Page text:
I loved this. It reminded me of taking my elderly mom and her sister’s out to eat. It took them forEVER to order since they had to grill the waiter about everything in the food. And no matter where we were we had to try our best to strike up a kinship with somebody (and usually did).
    I love your stories.
    I love the Alabama.
    I love the south.
    I love catfish.
    Thank you

    Reply
  37. Jeananne Lybbert - July 12, 2018 3:39 pm

    Dear Sean-
    Thank you for your wonderful writing. It’s very rare that I don’t cry while reading it. It helps me focus on what’s right in the world and to pay attention to all the wonder around us!
    This post was such a blessing. It helped me realize that there are men out there who treasure women and cherish them. My marriage was anything but. My ex-husband had an affair while I was having chemotherapy…But now I know that there are more man than just my beloved daddy that love women! Thank you!

    Reply
  38. Celina Branton - September 2, 2018 7:25 pm

    I am 78. Both my mother and grandmother were from Alexis, Alabama, plus all my maternal aunts and an uncle. I had great aunts – Imo (short for Imogene) and her older sister, Zepho, and Zepho’s husband, Guy, who lived on a farm not far from Rome, GA in an old unpainted house with a wrap-around porch and floors she scrubbed with lye soap. Had an out-house, hen house, but most of all, a happy, clean family house. A well, then got a water pump in kitchen! Uncle Guy was missing 2 fingers because he laid them on a log and dared his brother or some other boy to cut them off with an ax. He did. I loved these people. Yes, the had an Alabama dra…..wwww….lllll, many hugs, smiles, a clean house, and the best fried chicken, fried okra, fried squash, cream corn (always white), fried fat back always on the stove in a saucer, white cream gravy, crowder peas, fielld peas, all kinds of peas, creamed potatoes, fried potatoes and onions, potato salad, deviled eggs, white “big” butter beans, homemade biscuits, homemade cornbread, sliced tomatoes, chunks of onion, little green onions, chess pie, banana pudding, chocolate pie, lemon pie, pecan pie (only on special occasions), blackberry cobbler (in season), sweet tea, milk from the Jersey cow, buttermilk great Aunt Zepho (kid you not, that was her name), Old Maids of all colors in blue Mason jars filled with water….. sweet shrub used for brushing teeth after meals (found growing wherever we walked)….. well, there were also feather beds, home quilted quilts, homemade muslin or linen sheets (none were fitted), pillow cases that had girls, flowers, and the like embroidered on them, handkerchiefs that had “tatting” around them (I still have mother’s tatting shuttles), lots of home made aprons, rocking chairs on the porch, and they swept the yard! Yes, hugs and drawls.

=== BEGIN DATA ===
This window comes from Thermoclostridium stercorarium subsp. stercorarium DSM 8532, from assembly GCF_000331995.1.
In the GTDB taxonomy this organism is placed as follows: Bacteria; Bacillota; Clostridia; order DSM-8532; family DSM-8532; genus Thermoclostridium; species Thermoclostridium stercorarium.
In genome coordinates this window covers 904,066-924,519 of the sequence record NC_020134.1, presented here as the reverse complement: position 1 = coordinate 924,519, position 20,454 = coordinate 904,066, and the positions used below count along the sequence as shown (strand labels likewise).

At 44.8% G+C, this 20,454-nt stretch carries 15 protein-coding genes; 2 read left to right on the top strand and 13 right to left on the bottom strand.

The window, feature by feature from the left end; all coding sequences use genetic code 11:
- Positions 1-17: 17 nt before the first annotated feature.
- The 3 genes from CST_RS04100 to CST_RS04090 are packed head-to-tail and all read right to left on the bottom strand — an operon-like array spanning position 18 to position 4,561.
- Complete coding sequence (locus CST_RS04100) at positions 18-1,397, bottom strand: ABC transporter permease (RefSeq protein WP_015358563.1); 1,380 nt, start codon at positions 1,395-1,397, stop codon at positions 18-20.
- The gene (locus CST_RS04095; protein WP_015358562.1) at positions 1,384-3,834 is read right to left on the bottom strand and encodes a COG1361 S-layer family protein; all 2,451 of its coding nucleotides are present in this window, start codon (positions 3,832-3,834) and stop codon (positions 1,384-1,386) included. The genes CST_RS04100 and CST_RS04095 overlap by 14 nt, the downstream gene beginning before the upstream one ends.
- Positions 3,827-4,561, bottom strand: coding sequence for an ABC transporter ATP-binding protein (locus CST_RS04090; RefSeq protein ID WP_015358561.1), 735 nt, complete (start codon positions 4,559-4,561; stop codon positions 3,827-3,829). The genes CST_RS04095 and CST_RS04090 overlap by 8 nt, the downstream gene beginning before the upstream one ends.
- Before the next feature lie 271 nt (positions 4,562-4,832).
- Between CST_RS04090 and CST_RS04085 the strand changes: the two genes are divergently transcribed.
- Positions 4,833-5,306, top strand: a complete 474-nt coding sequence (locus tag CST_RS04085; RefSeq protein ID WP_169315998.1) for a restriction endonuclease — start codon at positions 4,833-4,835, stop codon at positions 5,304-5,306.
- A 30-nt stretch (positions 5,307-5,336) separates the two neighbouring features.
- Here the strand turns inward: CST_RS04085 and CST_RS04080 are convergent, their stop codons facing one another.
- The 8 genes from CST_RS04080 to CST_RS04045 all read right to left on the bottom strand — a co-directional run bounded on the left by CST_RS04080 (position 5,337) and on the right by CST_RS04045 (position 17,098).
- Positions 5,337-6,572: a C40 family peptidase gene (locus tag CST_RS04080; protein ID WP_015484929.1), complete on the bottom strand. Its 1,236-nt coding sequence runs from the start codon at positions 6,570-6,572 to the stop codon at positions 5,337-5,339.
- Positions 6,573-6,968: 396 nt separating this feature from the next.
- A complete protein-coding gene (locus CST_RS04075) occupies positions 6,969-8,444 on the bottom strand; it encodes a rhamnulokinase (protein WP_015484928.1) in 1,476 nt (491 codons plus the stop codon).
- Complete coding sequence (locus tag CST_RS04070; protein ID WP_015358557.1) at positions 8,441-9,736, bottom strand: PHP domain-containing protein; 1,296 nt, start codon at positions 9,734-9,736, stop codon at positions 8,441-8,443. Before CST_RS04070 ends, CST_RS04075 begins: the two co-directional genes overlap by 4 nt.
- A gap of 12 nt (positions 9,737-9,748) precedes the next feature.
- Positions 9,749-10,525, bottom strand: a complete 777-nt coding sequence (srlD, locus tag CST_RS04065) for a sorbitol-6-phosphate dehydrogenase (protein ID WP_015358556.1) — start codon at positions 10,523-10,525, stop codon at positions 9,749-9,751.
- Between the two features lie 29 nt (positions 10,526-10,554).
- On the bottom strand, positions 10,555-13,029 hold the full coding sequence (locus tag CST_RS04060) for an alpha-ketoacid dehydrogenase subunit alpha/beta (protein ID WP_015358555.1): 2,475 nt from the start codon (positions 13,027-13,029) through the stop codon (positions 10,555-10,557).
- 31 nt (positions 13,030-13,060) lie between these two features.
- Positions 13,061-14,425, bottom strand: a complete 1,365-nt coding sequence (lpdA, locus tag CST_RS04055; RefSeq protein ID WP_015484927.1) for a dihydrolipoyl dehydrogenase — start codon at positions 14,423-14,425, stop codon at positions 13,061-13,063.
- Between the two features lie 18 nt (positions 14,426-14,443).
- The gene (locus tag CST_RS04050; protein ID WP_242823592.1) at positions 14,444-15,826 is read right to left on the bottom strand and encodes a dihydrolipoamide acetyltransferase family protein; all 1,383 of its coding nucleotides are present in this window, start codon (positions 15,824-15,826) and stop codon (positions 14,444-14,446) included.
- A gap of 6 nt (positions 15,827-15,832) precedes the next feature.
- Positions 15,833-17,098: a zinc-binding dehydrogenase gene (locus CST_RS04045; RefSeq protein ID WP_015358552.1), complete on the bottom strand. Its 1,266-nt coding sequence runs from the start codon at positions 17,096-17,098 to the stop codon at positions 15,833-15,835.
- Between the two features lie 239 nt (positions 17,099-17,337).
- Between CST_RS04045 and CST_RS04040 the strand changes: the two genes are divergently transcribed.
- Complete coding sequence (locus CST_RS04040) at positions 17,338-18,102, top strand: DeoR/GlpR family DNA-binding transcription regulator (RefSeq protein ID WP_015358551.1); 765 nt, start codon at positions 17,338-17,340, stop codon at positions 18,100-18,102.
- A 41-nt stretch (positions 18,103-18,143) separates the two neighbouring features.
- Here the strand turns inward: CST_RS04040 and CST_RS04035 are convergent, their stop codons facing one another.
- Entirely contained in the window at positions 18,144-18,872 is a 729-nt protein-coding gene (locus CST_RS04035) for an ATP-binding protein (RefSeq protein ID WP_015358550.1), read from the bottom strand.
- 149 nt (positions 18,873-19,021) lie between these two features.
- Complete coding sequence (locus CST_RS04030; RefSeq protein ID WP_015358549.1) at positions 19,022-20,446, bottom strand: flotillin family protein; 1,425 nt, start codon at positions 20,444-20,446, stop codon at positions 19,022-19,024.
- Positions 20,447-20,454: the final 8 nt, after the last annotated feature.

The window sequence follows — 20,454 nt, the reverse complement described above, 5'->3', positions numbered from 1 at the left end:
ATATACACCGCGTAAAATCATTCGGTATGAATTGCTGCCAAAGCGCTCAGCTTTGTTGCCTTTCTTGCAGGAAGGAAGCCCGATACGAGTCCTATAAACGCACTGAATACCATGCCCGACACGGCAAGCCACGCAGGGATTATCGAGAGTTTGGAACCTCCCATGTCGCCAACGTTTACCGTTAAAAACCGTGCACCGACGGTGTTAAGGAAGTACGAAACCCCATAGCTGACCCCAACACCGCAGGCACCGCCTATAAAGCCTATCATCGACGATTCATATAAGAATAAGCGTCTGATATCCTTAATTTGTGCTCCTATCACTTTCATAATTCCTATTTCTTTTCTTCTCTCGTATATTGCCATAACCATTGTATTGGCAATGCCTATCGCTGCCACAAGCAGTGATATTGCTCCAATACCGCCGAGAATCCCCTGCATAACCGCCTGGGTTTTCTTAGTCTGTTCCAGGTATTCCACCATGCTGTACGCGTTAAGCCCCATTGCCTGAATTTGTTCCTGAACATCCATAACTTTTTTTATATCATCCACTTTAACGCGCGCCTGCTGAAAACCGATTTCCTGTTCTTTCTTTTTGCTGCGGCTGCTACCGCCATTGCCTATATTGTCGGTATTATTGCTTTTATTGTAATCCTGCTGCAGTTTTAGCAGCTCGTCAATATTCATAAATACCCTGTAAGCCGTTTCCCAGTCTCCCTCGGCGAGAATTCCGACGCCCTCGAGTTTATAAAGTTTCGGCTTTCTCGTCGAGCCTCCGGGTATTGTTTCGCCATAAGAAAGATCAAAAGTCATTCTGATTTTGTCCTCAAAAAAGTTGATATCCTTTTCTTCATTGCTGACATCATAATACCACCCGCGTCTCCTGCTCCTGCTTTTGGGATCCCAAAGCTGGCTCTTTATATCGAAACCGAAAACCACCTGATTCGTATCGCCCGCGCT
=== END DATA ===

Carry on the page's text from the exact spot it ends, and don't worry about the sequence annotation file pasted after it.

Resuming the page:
Reply
    • Celina Branton - September 2, 2018 7:30 pm

      “buttermilk made by my great aunt.. butter churned by her… etc.

      Reply
  39. Linda Crawford - September 3, 2018 12:50 am

    I was talking to some newly relocated Yankees who asked. “What do these people want?” Whatever do you mean, I replied. “They must want something, they’re too nice.” Bless their hearts.

    Reply